Today (2 February) marks one year since Coram launched the first major phase of its Voices Through Time: The Story of Care programme which aims to digitise 25% of its archive dating back to 1739 when it was established as the Foundling Hospital, the UK’s first dedicated home for children whose parents were unable to care for them.

Since February 2021, thanks to the dedication of over 1,800 online volunteers, more than 17,000 pages of records from the archive have now been transcribed, bringing to life the personal stories of the children who grew up in the Foundling Hospital. This is an important step in preserving these fragile documents and preparing for them to be made accessible online for the first time from 2023.

The archive, formed of 245 linear metres of records, is held at London Metropolitan Archives (LMA) and is fragile and vulnerable, in part due to its status as one of LMA’s most popular holdings. Funded by The National Lottery Heritage Fund, the four-year Voices Through Time programme will see the digitisation of around 112,000 pages of these fascinating records.

So far, volunteers have transcribed pages of materials including the General Registers, which record the details of children admitted to the Foundling Hospital from 1741, Inspection Books detailing inspections made while children were fostered for the first years of their lives, and the highly moving petition letters from mothers appealing for their children to be admitted to the Hospital.

One of the transcription volunteers said: “I really enjoy transcribing because you get to interact with these beautiful old documents that yield up such a wealth of information, not just about the Foundling Hospital, but also about the children themselves.”

A key part of the Voices Through Time programme is collaboration with care-experienced young people today, giving them opportunities to engage with the archive and to tell their own stories of care through a series of creative projects. Over the last year, young people have taken part in projects including ‘What’s in a Name?’ a series of spoken word workshops which culminated in live performances at London’s Arcola Theatre, ‘The Parlour’, an interactive installation exploring three centuries of care, and ‘Stitch in Time’, which saw them learn various textile techniques to create a “narrative blanket” inspired by the experiences and routines of children at the Foundling Hospital.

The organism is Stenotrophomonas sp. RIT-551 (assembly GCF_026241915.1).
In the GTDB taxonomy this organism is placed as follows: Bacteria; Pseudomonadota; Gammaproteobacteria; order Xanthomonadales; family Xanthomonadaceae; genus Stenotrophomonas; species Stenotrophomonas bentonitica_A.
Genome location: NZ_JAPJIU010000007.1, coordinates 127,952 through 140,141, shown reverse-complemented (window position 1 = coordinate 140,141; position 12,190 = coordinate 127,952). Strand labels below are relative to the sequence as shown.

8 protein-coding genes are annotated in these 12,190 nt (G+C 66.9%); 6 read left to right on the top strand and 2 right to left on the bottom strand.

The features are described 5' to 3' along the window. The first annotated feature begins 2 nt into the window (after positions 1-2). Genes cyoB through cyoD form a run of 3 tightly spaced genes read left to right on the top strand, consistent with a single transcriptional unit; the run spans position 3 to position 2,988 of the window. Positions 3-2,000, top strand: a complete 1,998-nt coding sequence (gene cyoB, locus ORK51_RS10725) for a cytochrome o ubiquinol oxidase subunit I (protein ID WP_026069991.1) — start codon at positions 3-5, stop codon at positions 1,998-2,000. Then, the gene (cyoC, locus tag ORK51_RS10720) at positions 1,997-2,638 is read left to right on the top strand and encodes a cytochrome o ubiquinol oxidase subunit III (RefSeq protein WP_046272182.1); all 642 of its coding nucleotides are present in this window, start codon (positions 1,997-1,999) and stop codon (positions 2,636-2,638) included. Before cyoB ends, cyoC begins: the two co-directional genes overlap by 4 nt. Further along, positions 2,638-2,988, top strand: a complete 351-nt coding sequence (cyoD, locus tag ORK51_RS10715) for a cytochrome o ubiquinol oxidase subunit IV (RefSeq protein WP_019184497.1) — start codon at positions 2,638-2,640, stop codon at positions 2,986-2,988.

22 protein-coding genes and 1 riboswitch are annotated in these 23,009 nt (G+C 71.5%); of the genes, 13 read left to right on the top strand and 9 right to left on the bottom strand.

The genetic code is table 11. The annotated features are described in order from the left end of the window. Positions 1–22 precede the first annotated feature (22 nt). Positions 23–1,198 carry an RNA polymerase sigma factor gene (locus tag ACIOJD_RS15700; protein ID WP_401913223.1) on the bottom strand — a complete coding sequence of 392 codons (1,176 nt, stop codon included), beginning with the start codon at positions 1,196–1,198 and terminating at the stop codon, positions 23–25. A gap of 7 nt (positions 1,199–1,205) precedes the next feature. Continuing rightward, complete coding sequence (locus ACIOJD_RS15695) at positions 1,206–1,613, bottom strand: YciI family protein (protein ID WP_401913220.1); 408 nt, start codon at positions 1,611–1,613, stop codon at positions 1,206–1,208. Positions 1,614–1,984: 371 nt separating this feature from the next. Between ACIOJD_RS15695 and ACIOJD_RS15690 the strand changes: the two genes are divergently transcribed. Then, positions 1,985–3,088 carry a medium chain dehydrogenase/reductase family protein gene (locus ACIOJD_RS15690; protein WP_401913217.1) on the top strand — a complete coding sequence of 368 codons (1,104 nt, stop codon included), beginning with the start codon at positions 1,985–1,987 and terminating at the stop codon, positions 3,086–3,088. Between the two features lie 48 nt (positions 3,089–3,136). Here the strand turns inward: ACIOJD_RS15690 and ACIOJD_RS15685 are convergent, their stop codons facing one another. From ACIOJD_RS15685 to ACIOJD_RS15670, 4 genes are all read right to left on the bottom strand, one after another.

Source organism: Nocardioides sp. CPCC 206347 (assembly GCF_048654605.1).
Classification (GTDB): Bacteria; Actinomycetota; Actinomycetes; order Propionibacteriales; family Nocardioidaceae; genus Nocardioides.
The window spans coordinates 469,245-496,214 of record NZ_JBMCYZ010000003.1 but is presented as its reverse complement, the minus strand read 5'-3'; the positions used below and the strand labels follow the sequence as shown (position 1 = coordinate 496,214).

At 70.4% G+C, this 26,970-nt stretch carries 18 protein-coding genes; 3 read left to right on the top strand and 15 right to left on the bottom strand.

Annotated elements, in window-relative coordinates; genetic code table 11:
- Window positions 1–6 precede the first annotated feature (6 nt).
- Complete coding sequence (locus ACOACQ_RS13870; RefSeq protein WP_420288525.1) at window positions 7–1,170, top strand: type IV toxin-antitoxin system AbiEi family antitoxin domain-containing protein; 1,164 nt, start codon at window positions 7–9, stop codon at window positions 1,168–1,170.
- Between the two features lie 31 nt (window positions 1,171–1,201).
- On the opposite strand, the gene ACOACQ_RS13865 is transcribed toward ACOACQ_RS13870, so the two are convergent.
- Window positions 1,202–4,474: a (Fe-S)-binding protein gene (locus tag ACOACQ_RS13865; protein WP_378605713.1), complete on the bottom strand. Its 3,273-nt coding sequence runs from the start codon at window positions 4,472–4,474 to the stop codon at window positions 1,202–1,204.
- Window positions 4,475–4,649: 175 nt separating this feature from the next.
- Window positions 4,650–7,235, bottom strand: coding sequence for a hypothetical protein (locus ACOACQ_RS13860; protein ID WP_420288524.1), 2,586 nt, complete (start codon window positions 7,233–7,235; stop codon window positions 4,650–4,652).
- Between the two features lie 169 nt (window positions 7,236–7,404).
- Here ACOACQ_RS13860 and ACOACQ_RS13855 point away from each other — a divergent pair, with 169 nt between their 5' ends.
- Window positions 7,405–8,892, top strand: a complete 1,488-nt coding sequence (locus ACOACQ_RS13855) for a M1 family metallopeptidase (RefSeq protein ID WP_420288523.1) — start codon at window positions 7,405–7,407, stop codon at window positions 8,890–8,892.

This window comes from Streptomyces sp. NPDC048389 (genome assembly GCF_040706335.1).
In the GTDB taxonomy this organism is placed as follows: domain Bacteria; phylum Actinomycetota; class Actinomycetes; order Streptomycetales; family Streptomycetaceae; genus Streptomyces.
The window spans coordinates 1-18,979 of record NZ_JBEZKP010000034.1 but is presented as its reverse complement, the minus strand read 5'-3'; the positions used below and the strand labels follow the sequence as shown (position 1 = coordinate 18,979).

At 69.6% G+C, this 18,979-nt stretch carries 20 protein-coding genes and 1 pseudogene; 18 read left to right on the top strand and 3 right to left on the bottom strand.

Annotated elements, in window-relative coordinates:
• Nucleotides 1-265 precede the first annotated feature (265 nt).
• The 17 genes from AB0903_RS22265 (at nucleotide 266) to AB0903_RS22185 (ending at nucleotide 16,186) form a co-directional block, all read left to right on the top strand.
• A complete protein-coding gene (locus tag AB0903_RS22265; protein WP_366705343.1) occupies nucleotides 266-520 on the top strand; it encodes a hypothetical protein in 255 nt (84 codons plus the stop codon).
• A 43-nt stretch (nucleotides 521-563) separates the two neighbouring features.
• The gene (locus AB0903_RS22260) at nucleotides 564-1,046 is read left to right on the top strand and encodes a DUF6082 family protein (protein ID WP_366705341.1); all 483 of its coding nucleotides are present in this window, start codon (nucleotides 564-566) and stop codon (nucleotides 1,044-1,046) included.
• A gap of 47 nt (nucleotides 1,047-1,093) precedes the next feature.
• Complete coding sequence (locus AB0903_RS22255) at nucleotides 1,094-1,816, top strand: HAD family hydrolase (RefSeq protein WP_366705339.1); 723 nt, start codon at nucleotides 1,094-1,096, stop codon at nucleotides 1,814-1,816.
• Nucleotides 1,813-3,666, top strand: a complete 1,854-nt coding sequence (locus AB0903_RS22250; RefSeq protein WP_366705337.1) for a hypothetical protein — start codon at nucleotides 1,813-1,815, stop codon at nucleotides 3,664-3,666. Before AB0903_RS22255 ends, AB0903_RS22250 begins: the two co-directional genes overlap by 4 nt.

Care-experienced young people have also been involved as programme ambassadors, enabling them to explore the past and present of care and effect change for the future. They’ve shared their creative responses to the archive through blogs, poems, videos and podcasts, and took part in the first-ever Care Experienced History Month in April 2021. All of their content is showcased through Coram’s digital #RealStoriesOfCare campaign giving exposure to the personal stories of care-experienced children and young people over three centuries, and showing the realities of growing up in care then and now.

Nkechi, who took part in one of the creative projects, said: “Being able to learn about Coram’s archive was an invaluable experience – it was fascinating, heart-breaking and inspiring. Being able to see their faces, hear their stories, and learn about how their lives were similar and different to ours. I feel like I have a deeper understanding of myself by understanding the experiences of the looked-after children who came before me. I got so much from taking part. It revived my sense of purpose, gave me structure and inspired other creative projects.”

Join us! Find out more about our ongoing volunteering opportunities on the programme